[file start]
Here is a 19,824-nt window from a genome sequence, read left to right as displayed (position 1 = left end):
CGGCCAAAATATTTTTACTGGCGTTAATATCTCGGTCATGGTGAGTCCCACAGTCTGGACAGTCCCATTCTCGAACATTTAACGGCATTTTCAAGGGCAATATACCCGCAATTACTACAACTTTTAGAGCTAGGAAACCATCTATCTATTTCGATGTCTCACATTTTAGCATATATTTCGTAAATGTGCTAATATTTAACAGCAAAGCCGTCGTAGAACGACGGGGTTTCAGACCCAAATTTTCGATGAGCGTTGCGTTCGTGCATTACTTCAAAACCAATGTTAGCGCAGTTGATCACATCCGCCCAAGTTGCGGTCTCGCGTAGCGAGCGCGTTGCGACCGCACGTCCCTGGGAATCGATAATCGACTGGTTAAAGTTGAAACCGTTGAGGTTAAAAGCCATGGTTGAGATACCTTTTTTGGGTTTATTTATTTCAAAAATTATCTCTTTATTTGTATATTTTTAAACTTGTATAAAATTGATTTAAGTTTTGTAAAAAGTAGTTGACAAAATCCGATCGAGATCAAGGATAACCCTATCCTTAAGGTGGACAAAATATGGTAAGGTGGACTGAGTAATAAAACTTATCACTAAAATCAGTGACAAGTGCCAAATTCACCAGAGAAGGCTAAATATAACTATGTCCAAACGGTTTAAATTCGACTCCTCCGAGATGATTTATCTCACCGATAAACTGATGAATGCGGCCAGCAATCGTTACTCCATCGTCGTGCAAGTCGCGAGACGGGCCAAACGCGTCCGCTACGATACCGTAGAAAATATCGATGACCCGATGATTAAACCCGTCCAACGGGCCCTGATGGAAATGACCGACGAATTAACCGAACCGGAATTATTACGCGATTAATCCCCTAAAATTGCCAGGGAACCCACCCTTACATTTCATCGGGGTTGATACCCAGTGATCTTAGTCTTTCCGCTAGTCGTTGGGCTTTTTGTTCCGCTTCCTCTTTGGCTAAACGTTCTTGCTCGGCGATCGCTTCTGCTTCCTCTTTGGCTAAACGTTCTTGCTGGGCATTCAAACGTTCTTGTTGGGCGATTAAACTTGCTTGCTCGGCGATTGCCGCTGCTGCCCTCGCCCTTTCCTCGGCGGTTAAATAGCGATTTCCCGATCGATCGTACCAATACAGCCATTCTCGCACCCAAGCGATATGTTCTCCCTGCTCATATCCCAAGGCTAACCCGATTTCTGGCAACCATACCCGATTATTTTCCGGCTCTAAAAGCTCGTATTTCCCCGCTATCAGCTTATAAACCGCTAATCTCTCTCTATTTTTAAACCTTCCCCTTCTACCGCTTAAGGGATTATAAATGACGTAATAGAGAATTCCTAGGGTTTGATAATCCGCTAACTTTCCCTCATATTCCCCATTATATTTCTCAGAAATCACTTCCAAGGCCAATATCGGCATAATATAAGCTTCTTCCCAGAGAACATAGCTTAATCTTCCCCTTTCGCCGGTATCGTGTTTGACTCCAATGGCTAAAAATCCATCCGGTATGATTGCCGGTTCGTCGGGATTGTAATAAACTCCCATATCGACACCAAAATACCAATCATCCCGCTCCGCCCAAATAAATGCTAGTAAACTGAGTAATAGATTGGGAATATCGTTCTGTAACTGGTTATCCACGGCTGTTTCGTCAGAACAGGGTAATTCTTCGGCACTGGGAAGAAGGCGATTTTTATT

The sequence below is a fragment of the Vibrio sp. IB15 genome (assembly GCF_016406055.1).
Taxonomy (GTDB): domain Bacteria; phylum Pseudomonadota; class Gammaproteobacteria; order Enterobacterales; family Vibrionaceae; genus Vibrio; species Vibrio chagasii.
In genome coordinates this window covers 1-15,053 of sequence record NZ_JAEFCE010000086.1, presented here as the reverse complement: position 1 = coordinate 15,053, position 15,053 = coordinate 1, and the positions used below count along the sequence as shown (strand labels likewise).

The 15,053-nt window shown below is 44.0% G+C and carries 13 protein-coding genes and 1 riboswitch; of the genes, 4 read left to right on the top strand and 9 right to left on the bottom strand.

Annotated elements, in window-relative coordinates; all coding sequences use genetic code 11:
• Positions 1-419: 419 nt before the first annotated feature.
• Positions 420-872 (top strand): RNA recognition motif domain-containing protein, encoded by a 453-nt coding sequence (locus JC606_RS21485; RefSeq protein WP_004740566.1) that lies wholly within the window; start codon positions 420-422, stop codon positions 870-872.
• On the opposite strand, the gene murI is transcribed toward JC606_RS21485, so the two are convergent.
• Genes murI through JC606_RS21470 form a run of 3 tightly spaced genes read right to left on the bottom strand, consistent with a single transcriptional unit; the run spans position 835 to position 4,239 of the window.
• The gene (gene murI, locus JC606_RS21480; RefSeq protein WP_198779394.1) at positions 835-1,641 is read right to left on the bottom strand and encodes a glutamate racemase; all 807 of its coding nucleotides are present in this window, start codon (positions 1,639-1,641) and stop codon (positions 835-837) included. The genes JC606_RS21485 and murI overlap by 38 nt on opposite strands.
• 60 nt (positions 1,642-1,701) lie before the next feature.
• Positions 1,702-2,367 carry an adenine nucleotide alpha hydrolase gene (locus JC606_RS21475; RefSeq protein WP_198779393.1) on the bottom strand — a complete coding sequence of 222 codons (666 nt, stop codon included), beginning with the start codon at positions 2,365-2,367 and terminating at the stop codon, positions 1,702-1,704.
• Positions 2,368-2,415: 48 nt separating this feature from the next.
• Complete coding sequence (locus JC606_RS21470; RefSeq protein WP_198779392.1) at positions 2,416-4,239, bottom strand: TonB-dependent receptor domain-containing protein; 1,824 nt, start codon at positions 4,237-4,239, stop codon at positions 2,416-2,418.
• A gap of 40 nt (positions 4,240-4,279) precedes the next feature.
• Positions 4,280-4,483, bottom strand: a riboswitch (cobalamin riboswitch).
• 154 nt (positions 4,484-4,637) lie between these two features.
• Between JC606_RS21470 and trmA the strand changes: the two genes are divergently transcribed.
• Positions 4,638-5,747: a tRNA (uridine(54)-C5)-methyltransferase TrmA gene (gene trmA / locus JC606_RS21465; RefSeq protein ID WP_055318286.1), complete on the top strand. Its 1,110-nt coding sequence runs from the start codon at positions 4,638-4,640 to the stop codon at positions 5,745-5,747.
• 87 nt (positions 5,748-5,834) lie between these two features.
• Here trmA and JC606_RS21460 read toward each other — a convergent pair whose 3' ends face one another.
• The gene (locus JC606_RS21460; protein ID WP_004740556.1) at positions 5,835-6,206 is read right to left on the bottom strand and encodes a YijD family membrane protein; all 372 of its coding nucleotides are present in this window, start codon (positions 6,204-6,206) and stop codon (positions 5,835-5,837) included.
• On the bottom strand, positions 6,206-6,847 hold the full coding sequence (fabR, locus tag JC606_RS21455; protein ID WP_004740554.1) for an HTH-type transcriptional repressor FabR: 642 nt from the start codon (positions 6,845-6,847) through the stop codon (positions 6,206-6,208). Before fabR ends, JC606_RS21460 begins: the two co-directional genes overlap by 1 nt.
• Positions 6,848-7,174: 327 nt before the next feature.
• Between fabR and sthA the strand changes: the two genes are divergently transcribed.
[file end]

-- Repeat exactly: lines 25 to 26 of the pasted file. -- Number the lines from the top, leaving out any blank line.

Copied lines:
• On the bottom strand, positions 6,206-6,847 hold the full coding sequence (fabR, locus tag JC606_RS21455; protein ID WP_004740554.1) for an HTH-type transcriptional repressor FabR: 642 nt from the start codon (positions 6,845-6,847) through the stop codon (positions 6,206-6,208). Before fabR ends, JC606_RS21460 begins: the two co-directional genes overlap by 1 nt.
• Positions 6,848-7,174: 327 nt before the next feature.